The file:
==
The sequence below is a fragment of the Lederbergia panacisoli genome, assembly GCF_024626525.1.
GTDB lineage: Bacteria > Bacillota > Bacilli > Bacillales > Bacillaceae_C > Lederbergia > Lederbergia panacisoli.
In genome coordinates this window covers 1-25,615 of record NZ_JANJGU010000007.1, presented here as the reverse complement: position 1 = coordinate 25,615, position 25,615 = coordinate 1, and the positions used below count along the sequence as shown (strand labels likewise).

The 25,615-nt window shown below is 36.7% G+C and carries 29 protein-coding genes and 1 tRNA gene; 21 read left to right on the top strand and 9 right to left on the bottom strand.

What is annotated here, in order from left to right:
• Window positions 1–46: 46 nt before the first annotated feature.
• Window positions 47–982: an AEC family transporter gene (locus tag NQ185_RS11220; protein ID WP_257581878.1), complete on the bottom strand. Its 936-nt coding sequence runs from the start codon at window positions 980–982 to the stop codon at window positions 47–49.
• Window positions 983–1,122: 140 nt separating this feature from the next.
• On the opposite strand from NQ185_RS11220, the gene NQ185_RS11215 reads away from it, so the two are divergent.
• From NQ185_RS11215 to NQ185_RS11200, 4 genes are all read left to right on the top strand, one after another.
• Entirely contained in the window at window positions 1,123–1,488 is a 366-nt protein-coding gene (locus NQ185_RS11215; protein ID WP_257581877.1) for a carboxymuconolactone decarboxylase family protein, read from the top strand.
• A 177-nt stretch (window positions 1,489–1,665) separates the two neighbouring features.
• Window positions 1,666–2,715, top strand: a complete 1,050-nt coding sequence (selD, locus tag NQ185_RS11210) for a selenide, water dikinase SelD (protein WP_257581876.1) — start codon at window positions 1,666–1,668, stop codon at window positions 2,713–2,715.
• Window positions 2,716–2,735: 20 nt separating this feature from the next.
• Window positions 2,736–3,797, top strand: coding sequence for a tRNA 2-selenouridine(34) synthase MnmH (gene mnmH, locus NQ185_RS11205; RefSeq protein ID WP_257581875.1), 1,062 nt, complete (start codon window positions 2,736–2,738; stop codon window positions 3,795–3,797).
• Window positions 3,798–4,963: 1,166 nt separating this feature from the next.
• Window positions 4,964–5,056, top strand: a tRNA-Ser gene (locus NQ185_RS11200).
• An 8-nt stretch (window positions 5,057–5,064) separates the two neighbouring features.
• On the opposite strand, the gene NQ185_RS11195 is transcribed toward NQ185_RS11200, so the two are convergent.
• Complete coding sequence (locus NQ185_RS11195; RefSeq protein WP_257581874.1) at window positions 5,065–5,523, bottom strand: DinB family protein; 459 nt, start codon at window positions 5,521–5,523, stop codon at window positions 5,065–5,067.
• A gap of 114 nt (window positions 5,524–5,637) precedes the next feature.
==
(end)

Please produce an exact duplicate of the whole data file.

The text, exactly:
The sequence below is a fragment of the Lederbergia panacisoli genome, assembly GCF_024626525.1.
GTDB lineage: Bacteria > Bacillota > Bacilli > Bacillales > Bacillaceae_C > Lederbergia > Lederbergia panacisoli.
In genome coordinates this window covers 1-25,615 of record NZ_JANJGU010000007.1, presented here as the reverse complement: position 1 = coordinate 25,615, position 25,615 = coordinate 1, and the positions used below count along the sequence as shown (strand labels likewise).

The 25,615-nt window shown below is 36.7% G+C and carries 29 protein-coding genes and 1 tRNA gene; 21 read left to right on the top strand and 9 right to left on the bottom strand.

What is annotated here, in order from left to right:
• Window positions 1–46: 46 nt before the first annotated feature.
• Window positions 47–982: an AEC family transporter gene (locus tag NQ185_RS11220; protein ID WP_257581878.1), complete on the bottom strand. Its 936-nt coding sequence runs from the start codon at window positions 980–982 to the stop codon at window positions 47–49.
• Window positions 983–1,122: 140 nt separating this feature from the next.
• On the opposite strand from NQ185_RS11220, the gene NQ185_RS11215 reads away from it, so the two are divergent.
• From NQ185_RS11215 to NQ185_RS11200, 4 genes are all read left to right on the top strand, one after another.
• Entirely contained in the window at window positions 1,123–1,488 is a 366-nt protein-coding gene (locus NQ185_RS11215; protein ID WP_257581877.1) for a carboxymuconolactone decarboxylase family protein, read from the top strand.
• A 177-nt stretch (window positions 1,489–1,665) separates the two neighbouring features.
• Window positions 1,666–2,715, top strand: a complete 1,050-nt coding sequence (selD, locus tag NQ185_RS11210) for a selenide, water dikinase SelD (protein WP_257581876.1) — start codon at window positions 1,666–1,668, stop codon at window positions 2,713–2,715.
• Window positions 2,716–2,735: 20 nt separating this feature from the next.
• Window positions 2,736–3,797, top strand: coding sequence for a tRNA 2-selenouridine(34) synthase MnmH (gene mnmH, locus NQ185_RS11205; RefSeq protein ID WP_257581875.1), 1,062 nt, complete (start codon window positions 2,736–2,738; stop codon window positions 3,795–3,797).
• Window positions 3,798–4,963: 1,166 nt separating this feature from the next.
• Window positions 4,964–5,056, top strand: a tRNA-Ser gene (locus NQ185_RS11200).
• An 8-nt stretch (window positions 5,057–5,064) separates the two neighbouring features.
• On the opposite strand, the gene NQ185_RS11195 is transcribed toward NQ185_RS11200, so the two are convergent.
• Complete coding sequence (locus NQ185_RS11195; RefSeq protein WP_257581874.1) at window positions 5,065–5,523, bottom strand: DinB family protein; 459 nt, start codon at window positions 5,521–5,523, stop codon at window positions 5,065–5,067.
• A gap of 114 nt (window positions 5,524–5,637) precedes the next feature.